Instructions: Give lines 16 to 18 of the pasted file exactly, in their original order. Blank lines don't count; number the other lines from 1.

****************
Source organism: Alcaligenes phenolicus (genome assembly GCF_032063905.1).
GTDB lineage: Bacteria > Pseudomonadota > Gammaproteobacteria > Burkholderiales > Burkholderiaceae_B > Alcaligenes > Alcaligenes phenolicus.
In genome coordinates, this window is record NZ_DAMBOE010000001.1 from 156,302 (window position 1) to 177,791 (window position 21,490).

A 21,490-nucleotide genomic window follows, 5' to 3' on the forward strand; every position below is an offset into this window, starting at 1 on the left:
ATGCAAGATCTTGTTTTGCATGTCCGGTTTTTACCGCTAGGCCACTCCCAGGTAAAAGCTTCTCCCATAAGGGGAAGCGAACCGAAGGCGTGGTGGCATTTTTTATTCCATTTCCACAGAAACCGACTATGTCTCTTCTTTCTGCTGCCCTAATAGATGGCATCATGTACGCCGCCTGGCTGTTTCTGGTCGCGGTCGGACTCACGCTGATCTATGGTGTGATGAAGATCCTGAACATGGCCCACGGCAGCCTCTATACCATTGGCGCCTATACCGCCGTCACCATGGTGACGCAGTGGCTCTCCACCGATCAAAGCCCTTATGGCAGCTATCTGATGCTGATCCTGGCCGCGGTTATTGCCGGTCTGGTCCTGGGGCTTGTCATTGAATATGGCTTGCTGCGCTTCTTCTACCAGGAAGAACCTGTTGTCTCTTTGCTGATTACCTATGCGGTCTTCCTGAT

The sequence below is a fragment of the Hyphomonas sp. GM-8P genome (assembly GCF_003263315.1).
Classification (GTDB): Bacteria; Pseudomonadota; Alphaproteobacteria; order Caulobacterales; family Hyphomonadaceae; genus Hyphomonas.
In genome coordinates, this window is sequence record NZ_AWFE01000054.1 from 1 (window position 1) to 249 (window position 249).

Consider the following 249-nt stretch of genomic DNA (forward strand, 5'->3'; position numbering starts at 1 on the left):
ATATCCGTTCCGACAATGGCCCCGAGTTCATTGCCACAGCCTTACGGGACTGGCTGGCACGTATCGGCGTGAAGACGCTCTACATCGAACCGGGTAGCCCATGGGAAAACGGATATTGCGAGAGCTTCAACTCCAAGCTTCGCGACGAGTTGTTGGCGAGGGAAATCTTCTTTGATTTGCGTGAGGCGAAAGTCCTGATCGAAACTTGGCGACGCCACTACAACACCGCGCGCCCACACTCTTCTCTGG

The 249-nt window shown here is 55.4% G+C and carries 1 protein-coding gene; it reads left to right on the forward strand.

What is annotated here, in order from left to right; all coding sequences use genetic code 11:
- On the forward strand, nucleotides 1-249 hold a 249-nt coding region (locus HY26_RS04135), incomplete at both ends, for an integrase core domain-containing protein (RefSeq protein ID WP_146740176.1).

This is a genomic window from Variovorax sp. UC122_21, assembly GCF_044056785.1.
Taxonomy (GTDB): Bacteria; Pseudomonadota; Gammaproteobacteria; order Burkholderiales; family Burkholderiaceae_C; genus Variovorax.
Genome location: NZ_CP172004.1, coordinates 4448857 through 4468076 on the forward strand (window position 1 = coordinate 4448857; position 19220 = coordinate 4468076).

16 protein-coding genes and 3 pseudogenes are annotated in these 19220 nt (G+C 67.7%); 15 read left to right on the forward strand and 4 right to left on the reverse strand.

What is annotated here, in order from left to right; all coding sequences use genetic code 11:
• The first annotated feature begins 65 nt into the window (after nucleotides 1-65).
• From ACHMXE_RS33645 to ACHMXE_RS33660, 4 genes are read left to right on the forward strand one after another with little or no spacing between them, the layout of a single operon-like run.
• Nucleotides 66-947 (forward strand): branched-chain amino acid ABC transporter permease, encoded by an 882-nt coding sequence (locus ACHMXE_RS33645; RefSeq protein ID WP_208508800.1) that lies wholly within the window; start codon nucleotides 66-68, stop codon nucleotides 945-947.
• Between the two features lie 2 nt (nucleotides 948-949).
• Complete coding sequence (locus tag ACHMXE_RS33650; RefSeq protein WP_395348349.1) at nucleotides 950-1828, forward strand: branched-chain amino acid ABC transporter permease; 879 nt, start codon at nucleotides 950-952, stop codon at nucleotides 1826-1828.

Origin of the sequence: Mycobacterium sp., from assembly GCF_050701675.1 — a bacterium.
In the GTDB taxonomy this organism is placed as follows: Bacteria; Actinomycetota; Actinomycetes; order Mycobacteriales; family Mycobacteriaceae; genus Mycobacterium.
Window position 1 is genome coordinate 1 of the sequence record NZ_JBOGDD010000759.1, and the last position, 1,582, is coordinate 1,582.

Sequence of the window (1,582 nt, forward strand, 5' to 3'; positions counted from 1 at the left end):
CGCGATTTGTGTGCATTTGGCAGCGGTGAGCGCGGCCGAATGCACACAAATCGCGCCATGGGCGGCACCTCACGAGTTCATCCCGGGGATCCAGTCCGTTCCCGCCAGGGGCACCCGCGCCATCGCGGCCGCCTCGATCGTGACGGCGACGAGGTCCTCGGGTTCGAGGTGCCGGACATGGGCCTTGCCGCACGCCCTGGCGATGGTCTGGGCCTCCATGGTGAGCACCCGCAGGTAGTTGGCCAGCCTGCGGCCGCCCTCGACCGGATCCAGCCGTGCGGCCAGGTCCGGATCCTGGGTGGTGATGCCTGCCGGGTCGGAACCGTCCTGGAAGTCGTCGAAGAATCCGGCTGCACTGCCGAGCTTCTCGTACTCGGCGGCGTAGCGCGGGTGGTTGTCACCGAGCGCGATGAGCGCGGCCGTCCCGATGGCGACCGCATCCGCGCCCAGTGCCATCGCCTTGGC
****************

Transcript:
Genome location: NZ_CP172004.1, coordinates 4448857 through 4468076 on the forward strand (window position 1 = coordinate 4448857; position 19220 = coordinate 4468076).

16 protein-coding genes and 3 pseudogenes are annotated in these 19220 nt (G+C 67.7%); 15 read left to right on the forward strand and 4 right to left on the reverse strand.

What is annotated here, in order from left to right; all coding sequences use genetic code 11: